Yeah. So the following thing happened sort of by accident, but it did, in a way, shape my life. So, Election Day was coming up, and he said, “Do you want to ride the polls with me?” I didn’t even know what riding the polls meant, but that day he picked me up in his big limousine, and instead of his usual driver there was a police captain who drove the car. I didn’t understand why. But then what we were doing is going from poll to poll, and at each poll a police officer would come over to the car, and the boss and the captain would roll down their windows and they’d get a report on that polling place. Generally, the report was, Everything’s under control here. But we drove up to one polling place, I can see it to this day, and there was a police paddy wagon there, and the police were herding in a group of very well-dressed, young, all African-American demonstrators. They weren’t pushing or shoving them, but they were moving their nightsticks to herd them into the paddy wagon. And, all of a sudden, I just couldn’t stand it. And I knew I just wanted to get out of that car. As I remember it, I didn’t say a word. And I don’t remember the boss saying a word. The next time the car stopped, at a light or something, I just opened the door and got out. I felt he must have seen how I felt, because he never said a word, but I went back and I told Ina, my wife, who’s here somewhere tonight—[applause]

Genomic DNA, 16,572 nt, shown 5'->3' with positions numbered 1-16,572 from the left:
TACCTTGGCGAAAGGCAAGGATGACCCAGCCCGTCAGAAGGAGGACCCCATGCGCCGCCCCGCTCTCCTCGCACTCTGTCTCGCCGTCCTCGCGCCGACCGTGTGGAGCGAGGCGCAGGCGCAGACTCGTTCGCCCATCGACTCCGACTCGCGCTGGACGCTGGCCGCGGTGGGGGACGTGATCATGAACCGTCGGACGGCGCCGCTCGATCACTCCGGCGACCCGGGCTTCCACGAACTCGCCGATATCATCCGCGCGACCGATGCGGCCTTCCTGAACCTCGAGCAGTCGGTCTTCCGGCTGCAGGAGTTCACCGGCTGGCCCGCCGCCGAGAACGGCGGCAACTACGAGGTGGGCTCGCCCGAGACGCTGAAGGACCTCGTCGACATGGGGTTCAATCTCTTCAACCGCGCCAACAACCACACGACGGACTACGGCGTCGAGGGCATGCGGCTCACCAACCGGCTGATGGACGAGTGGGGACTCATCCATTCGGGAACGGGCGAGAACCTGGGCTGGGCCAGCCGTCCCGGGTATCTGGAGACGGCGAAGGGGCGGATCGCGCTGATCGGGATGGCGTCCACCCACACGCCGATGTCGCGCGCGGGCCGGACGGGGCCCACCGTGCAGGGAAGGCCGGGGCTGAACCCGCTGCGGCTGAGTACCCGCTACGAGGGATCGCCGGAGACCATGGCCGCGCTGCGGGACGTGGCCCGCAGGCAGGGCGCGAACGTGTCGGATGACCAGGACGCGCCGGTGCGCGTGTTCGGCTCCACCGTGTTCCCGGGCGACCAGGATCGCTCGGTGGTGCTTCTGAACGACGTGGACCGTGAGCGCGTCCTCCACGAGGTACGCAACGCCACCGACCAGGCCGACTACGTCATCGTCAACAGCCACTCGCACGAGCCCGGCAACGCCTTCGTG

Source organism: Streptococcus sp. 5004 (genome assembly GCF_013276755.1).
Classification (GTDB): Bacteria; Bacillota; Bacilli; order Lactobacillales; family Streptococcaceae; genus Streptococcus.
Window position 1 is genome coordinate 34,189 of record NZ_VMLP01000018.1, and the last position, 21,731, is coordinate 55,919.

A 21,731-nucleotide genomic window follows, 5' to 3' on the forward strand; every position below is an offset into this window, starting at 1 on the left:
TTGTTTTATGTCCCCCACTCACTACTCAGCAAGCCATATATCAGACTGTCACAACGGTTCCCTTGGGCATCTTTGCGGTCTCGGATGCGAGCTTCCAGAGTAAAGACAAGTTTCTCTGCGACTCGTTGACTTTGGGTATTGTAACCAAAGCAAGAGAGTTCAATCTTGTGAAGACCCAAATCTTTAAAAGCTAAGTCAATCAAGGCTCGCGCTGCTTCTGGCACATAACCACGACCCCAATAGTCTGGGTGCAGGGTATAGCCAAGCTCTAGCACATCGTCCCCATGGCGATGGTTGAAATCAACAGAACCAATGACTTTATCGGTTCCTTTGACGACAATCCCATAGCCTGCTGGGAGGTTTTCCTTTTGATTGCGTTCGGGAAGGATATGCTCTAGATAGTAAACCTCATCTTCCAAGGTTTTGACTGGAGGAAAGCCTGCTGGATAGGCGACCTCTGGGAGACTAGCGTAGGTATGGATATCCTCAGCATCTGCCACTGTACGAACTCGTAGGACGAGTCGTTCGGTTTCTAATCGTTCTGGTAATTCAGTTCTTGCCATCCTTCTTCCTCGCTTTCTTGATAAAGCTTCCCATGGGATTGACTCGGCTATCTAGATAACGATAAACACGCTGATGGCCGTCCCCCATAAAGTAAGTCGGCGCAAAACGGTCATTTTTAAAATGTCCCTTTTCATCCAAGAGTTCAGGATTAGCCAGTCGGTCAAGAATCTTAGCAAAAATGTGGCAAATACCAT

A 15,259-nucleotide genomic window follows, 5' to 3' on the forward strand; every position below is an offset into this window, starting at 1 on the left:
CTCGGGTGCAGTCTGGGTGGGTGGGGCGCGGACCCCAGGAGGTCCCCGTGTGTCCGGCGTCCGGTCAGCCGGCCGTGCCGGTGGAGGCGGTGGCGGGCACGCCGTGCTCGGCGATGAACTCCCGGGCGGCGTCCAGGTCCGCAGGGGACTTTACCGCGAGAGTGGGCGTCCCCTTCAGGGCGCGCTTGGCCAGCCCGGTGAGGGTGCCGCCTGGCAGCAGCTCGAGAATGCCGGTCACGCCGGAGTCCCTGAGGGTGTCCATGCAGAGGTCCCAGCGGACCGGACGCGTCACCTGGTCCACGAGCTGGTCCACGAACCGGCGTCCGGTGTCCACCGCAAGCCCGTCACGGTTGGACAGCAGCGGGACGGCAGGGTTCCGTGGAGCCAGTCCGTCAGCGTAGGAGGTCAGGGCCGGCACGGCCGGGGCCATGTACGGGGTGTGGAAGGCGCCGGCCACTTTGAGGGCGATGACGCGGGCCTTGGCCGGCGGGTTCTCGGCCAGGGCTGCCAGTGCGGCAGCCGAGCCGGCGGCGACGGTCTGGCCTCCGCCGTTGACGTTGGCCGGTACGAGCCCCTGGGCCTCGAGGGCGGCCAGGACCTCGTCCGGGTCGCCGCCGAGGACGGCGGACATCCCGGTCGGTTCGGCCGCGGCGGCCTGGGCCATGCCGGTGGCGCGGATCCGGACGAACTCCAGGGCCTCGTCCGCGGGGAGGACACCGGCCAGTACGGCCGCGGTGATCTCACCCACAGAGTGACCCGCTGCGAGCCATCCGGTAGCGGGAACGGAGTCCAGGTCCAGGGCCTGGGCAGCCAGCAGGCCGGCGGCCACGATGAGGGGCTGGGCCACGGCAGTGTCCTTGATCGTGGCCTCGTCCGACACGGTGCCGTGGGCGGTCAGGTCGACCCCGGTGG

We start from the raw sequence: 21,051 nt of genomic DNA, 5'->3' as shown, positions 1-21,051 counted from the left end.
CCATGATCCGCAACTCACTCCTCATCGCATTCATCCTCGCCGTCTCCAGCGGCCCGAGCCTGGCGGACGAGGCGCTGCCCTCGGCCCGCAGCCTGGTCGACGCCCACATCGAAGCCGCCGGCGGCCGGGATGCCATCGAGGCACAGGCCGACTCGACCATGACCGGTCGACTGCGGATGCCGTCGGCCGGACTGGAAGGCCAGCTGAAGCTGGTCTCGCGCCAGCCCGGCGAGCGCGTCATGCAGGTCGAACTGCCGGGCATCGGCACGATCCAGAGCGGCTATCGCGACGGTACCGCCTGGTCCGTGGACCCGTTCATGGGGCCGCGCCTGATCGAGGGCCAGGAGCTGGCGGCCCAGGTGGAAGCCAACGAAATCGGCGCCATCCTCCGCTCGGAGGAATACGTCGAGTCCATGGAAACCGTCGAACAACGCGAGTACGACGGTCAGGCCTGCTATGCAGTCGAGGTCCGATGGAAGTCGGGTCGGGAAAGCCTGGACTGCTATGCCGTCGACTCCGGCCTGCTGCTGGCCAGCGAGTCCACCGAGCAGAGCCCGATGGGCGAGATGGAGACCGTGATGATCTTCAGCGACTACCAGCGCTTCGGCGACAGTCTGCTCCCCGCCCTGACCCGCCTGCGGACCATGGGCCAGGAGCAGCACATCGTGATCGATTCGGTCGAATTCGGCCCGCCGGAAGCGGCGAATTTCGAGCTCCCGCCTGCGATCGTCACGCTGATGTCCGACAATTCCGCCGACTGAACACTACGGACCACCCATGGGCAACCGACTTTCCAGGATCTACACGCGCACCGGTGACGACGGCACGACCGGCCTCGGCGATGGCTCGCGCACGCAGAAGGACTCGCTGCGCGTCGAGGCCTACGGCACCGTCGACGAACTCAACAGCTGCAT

I’ve gotta find a newspaper that fights for things. So I made a list of what I considered crusading newspapers, and—

Who was on that list at that time?

Well, Newsday, that I went to.

The Long Island newspaper.

Well, I’m not sure I can remember the whole list. The St. Louis Post-Dispatch, I remember, was on it, but [also] Newsday.

So you got to Newsday, which, seemingly, was the job of your dreams. And one of the things you did, as I recall, you wrote a six-part series on a proposed bridge that was going to really dig into every ramification—political, financial, environmental—on this bridge in the New York area. Could you tell that story? Because it seemed to play a pivotal role in your career.

So Robert Moses wanted to build a bridge across Long Island Sound, between Rye, in Westchester County, and Oyster Bay, on Long Island. Newsday assigned me to look into it. And I discovered it was just the world’s worst idea, because it would have generated so much traffic from New England that the Long Island Expressway would have needed, as I recall, twelve additional lanes just to handle that traffic. And Newsday sent me up to Albany, and everybody seemed to understand that this was a terrible idea. So I wrote a story saying, basically, the bridge was dead. And I went on to other things. So I had a friend in Albany then. And, about two weeks later, he calls me and he says, “Bob, I think you’d better come back up here.”